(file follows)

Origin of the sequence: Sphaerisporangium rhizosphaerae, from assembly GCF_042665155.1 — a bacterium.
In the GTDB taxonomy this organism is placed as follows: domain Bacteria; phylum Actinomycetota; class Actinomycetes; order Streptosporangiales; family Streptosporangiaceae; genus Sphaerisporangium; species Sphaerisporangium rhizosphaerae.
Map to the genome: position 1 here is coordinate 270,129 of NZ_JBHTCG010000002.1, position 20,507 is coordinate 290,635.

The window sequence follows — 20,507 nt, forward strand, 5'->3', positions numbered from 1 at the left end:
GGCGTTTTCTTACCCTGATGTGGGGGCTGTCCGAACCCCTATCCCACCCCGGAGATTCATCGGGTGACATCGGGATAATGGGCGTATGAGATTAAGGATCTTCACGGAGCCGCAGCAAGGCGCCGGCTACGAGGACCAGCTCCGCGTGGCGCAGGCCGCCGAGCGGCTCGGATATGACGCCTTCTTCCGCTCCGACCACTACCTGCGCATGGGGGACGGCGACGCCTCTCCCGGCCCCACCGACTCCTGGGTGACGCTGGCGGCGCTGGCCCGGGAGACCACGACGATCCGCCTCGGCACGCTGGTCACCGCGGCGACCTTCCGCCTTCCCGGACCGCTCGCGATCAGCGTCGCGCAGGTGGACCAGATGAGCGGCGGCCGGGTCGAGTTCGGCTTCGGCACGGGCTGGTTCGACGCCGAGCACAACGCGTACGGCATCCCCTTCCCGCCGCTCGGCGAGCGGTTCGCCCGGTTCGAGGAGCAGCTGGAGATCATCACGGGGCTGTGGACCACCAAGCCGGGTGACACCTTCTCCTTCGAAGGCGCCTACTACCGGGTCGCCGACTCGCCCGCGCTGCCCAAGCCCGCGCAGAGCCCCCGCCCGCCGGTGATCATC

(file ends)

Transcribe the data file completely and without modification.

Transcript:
Origin of the sequence: Sphaerisporangium rhizosphaerae, from assembly GCF_042665155.1 — a bacterium.
In the GTDB taxonomy this organism is placed as follows: domain Bacteria; phylum Actinomycetota; class Actinomycetes; order Streptosporangiales; family Streptosporangiaceae; genus Sphaerisporangium; species Sphaerisporangium rhizosphaerae.
Map to the genome: position 1 here is coordinate 270,129 of NZ_JBHTCG010000002.1, position 20,507 is coordinate 290,635.

The window sequence follows — 20,507 nt, forward strand, 5'->3', positions numbered from 1 at the left end:
GGCGTTTTCTTACCCTGATGTGGGGGCTGTCCGAACCCCTATCCCACCCCGGAGATTCATCGGGTGACATCGGGATAATGGGCGTATGAGATTAAGGATCTTCACGGAGCCGCAGCAAGGCGCCGGCTACGAGGACCAGCTCCGCGTGGCGCAGGCCGCCGAGCGGCTCGGATATGACGCCTTCTTCCGCTCCGACCACTACCTGCGCATGGGGGACGGCGACGCCTCTCCCGGCCCCACCGACTCCTGGGTGACGCTGGCGGCGCTGGCCCGGGAGACCACGACGATCCGCCTCGGCACGCTGGTCACCGCGGCGACCTTCCGCCTTCCCGGACCGCTCGCGATCAGCGTCGCGCAGGTGGACCAGATGAGCGGCGGCCGGGTCGAGTTCGGCTTCGGCACGGGCTGGTTCGACGCCGAGCACAACGCGTACGGCATCCCCTTCCCGCCGCTCGGCGAGCGGTTCGCCCGGTTCGAGGAGCAGCTGGAGATCATCACGGGGCTGTGGACCACCAAGCCGGGTGACACCTTCTCCTTCGAAGGCGCCTACTACCGGGTCGCCGACTCGCCCGCGCTGCCCAAGCCCGCGCAGAGCCCCCGCCCGCCGGTGATCATC